Strikes-and-kills had left Little Bear. Per
haps he is a Wolf, now, said Strikes-and-kills,
but I shall know him/

Not a Person was in sight. They looked


"He drove his knife into the heart, once, twice, three times, four times."


about carefully. Finally they saw a King
fisher sitting on the limb of a tree near the

" Have you seen my brother about here?
asked Strikes-and-kills of the Kingfisher.

" No/ said the Kingfisher. I have seen no
persons around here, and I have been here a
long time. I live here/

" What are you doing here? asked Strikes-

"Why, I m making my living and minding
my own business. Just now I am trying to
catch one of those small fishes. If you won t
come any closer maybe they d come nearer
the top/

" Have you heard anything of my brother
around here ? asked Strikes-and-kills.

" Well/ said the Kingfisher, there are some
queer noises down there in the water. Lots of
strange talking goes on down there in the lake.
I often hear it/



" When do you hear it? What part of the
day? asked Strikes-and-kills.

" Oh, mostly before the Sun comes with the
Day. But it won t do you any good to listen.
They are not your kind that speak/





" TVD-NIGHT the North-wind is blowing/
- said War Eagle. "Grandmother, put
some big sticks upon the fire, for I will tell our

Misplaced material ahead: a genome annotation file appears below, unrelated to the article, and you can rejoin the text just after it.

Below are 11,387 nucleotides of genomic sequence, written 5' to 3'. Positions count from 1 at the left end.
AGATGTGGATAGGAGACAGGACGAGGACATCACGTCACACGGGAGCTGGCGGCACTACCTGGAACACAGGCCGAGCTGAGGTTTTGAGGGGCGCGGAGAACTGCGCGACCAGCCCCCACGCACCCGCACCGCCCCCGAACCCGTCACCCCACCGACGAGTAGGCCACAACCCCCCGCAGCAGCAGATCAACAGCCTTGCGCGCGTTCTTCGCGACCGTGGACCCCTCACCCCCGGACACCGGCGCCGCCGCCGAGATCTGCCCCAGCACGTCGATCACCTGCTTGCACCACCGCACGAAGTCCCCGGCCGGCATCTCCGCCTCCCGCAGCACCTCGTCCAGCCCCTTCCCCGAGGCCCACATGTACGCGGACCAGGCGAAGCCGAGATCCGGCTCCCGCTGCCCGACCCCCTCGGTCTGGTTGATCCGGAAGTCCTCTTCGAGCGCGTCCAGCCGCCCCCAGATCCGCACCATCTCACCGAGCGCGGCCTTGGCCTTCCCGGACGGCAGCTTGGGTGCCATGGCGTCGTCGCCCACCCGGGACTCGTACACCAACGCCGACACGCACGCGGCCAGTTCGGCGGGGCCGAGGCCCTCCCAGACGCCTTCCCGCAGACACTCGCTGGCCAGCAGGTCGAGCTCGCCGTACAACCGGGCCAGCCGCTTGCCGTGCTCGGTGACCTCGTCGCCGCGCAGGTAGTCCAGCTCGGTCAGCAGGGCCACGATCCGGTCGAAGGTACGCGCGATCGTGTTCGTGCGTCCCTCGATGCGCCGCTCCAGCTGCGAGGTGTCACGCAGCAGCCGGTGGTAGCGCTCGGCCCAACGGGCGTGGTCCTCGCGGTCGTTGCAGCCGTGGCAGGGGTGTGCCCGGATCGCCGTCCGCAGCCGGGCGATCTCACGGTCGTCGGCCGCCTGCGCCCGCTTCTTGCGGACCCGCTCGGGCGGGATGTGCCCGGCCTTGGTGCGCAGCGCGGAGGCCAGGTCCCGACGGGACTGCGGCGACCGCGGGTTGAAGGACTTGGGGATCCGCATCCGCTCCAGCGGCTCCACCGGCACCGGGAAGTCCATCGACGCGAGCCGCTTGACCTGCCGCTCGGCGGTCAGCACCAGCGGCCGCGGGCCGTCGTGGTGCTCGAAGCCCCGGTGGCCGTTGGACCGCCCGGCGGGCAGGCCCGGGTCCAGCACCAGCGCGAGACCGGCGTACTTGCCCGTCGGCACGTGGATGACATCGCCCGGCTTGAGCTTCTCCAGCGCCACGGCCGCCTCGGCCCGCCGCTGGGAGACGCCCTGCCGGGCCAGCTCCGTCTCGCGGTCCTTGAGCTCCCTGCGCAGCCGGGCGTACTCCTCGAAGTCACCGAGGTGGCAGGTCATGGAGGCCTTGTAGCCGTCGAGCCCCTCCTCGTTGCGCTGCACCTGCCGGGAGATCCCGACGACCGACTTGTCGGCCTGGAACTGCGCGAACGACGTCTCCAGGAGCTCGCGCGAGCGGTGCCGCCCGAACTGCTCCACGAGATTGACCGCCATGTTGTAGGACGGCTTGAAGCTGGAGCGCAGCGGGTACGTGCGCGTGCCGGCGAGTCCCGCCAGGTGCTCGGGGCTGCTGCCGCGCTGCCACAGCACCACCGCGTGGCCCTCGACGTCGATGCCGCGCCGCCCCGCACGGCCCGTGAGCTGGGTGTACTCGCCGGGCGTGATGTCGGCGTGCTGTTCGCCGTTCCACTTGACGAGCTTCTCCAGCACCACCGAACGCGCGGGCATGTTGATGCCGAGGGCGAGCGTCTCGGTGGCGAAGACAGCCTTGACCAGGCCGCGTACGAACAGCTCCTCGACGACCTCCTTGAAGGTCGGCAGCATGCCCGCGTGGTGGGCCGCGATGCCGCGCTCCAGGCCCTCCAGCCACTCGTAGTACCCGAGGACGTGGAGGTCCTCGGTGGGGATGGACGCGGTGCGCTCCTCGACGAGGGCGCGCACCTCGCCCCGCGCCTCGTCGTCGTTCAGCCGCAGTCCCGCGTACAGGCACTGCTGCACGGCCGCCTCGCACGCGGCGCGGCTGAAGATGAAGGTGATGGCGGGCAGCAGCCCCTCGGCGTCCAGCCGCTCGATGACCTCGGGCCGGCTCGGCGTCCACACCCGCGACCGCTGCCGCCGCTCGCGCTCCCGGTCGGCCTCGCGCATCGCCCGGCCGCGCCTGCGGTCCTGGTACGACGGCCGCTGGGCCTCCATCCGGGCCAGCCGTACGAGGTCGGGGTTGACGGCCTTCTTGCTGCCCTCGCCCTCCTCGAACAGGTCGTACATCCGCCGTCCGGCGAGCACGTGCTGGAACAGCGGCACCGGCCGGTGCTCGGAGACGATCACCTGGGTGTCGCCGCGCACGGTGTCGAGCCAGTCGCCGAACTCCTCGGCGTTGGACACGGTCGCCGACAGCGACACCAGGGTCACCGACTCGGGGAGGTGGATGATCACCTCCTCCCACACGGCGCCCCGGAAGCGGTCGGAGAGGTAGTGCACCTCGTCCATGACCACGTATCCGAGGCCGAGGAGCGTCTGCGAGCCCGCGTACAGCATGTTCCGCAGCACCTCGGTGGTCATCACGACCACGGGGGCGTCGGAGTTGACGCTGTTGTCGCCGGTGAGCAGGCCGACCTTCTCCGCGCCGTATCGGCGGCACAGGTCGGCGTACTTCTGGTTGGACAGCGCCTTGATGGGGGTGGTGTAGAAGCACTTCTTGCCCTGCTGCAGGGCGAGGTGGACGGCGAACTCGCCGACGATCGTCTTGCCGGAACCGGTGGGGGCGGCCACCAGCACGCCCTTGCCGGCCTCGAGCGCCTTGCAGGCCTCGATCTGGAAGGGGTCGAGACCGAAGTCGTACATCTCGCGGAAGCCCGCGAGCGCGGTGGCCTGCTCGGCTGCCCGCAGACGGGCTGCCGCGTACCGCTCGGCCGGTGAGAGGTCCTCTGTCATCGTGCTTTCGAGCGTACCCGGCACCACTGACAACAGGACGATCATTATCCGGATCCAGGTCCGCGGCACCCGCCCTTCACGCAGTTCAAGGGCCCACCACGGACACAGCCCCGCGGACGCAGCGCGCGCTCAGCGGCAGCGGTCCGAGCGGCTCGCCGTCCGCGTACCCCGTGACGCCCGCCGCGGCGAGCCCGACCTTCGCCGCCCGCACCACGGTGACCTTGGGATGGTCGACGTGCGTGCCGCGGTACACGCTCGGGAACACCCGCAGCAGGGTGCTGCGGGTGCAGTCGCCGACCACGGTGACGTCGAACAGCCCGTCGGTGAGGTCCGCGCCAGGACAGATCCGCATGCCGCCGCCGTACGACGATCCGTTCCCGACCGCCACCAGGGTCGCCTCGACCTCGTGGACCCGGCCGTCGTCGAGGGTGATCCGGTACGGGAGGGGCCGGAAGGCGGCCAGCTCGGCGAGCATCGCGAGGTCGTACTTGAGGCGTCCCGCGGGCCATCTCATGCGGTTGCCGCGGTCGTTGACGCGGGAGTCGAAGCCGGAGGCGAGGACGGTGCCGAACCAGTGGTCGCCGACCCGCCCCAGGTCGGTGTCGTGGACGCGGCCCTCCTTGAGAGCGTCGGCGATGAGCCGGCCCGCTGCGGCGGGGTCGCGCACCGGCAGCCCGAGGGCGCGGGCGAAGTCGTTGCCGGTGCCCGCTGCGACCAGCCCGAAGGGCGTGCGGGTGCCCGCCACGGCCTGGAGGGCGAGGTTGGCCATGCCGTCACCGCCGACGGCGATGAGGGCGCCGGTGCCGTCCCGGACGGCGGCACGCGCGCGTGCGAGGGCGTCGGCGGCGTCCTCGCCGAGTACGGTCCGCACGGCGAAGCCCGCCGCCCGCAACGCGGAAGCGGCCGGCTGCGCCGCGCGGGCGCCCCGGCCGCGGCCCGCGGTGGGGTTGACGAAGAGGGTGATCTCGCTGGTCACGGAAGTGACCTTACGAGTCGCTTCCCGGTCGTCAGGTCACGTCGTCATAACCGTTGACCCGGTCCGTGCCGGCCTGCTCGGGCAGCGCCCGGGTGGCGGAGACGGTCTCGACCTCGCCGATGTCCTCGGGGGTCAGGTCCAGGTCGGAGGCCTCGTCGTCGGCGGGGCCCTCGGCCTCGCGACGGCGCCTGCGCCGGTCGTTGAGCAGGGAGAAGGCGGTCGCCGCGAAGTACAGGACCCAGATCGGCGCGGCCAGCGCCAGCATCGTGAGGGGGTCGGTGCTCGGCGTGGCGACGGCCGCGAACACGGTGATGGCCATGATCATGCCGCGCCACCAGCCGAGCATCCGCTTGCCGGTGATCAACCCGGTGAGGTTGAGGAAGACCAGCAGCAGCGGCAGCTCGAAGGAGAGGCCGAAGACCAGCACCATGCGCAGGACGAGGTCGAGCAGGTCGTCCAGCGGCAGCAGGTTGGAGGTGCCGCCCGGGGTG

grandchildren of Old-man s courting."

Grandmother made the fire burn brightly.
It snapped and popped as though inviting a tale
of mystery, and War Eagle smiled as he laid
his pipe away and straightened his back-rest.

"It was a stormy day/ he began. "Out on
the plains the snow was piling in drifts. Deep
in the forests the snow came down from the
sky, and even there the breath of the North
did not let it lie still; even there the snow-drifts
piled among the trees. The Snow-shoe-rabbit,
white and scared, hid in the bushes and in hollow
logs upon the ground. The Wolf could not
travel. The Deer-people and the Elk-people



tramped great patches in the snow and waited
there for a Chinook wind to come.

"At last it was ended. The North-wind was
still. Hardly a sound was in the air. Even
the Echo-people slept so soundly that nothing
wakened them. The Owl hooted when the
night came, but his voice was alone. None of
the Echo-people answered the snow was too
deep. They were sleeping and did not hear.
Then the sky cleared and the Moon came out